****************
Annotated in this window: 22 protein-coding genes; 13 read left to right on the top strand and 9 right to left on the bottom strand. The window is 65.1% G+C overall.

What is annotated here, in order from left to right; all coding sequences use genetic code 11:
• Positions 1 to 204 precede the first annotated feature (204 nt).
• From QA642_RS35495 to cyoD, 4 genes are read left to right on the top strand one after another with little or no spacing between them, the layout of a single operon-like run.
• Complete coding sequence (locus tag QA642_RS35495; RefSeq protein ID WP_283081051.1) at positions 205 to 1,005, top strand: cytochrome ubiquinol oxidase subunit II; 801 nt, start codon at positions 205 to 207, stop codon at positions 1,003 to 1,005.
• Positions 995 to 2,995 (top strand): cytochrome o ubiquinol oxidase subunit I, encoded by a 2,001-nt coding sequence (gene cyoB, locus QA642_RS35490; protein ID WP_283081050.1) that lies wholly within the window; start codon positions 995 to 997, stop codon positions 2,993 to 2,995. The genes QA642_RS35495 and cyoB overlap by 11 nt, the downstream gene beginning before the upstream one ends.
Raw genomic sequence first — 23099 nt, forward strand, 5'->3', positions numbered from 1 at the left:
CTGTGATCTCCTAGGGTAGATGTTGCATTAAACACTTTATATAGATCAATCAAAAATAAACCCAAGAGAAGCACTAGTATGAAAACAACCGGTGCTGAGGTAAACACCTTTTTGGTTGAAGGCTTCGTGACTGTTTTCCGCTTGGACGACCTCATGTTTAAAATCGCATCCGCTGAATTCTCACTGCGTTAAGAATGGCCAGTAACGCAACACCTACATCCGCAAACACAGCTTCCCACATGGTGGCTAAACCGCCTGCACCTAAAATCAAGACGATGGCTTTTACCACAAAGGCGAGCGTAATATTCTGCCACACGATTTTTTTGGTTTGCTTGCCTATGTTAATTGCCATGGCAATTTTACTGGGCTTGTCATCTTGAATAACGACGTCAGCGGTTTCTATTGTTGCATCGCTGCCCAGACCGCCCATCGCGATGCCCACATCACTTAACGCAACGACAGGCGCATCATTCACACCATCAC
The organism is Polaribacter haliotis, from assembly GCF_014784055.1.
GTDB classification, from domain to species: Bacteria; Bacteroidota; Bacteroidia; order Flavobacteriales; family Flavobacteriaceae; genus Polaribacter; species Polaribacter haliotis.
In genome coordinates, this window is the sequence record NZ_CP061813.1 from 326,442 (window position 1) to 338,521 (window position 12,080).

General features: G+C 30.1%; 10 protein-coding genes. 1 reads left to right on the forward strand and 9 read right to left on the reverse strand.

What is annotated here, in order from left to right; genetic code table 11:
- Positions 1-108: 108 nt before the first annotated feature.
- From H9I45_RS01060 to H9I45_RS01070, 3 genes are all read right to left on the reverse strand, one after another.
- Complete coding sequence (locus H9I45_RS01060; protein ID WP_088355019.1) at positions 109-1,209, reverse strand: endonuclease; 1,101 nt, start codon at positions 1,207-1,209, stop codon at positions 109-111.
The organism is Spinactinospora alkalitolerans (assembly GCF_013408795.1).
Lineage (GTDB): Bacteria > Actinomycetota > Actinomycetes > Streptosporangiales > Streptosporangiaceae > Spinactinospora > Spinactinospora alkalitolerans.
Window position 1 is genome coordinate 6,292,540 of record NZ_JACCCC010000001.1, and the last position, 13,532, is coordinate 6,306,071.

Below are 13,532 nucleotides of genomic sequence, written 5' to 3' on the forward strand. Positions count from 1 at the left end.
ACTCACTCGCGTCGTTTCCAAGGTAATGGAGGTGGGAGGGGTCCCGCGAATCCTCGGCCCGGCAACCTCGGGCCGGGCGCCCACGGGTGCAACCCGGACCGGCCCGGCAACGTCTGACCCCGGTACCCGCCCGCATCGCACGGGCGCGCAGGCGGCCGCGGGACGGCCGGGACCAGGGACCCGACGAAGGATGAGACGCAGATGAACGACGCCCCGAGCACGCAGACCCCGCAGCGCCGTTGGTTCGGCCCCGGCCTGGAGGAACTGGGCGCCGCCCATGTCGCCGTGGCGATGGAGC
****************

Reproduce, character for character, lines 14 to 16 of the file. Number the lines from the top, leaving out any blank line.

- Positions 1-108: 108 nt before the first annotated feature.
- From H9I45_RS01060 to H9I45_RS01070, 3 genes are all read right to left on the reverse strand, one after another.
- Complete coding sequence (locus H9I45_RS01060; protein ID WP_088355019.1) at positions 109-1,209, reverse strand: endonuclease; 1,101 nt, start codon at positions 1,207-1,209, stop codon at positions 109-111.